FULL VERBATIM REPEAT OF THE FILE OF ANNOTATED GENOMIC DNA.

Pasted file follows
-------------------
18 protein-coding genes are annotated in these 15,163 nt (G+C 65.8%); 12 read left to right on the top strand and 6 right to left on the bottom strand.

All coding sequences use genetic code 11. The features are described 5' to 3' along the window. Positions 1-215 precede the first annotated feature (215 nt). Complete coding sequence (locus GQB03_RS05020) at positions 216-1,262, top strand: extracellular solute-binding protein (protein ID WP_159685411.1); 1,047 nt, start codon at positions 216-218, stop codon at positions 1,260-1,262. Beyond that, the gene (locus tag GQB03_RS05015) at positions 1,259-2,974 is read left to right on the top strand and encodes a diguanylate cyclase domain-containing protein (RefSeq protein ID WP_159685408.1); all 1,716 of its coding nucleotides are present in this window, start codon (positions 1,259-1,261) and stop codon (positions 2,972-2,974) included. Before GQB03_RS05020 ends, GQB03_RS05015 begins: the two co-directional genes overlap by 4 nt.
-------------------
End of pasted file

18 protein-coding genes are annotated in these 15,163 nt (G+C 65.8%); 12 read left to right on the top strand and 6 right to left on the bottom strand.

All coding sequences use genetic code 11. The features are described 5' to 3' along the window. Positions 1-215 precede the first annotated feature (215 nt). Complete coding sequence (locus GQB03_RS05020) at positions 216-1,262, top strand: extracellular solute-binding protein (protein ID WP_159685411.1); 1,047 nt, start codon at positions 216-218, stop codon at positions 1,260-1,262. Beyond that, the gene (locus tag GQB03_RS05015) at positions 1,259-2,974 is read left to right on the top strand and encodes a diguanylate cyclase domain-containing protein (RefSeq protein ID WP_159685408.1); all 1,716 of its coding nucleotides are present in this window, start codon (positions 1,259-1,261) and stop codon (positions 2,972-2,974) included. Before GQB03_RS05020 ends, GQB03_RS05015 begins: the two co-directional genes overlap by 4 nt.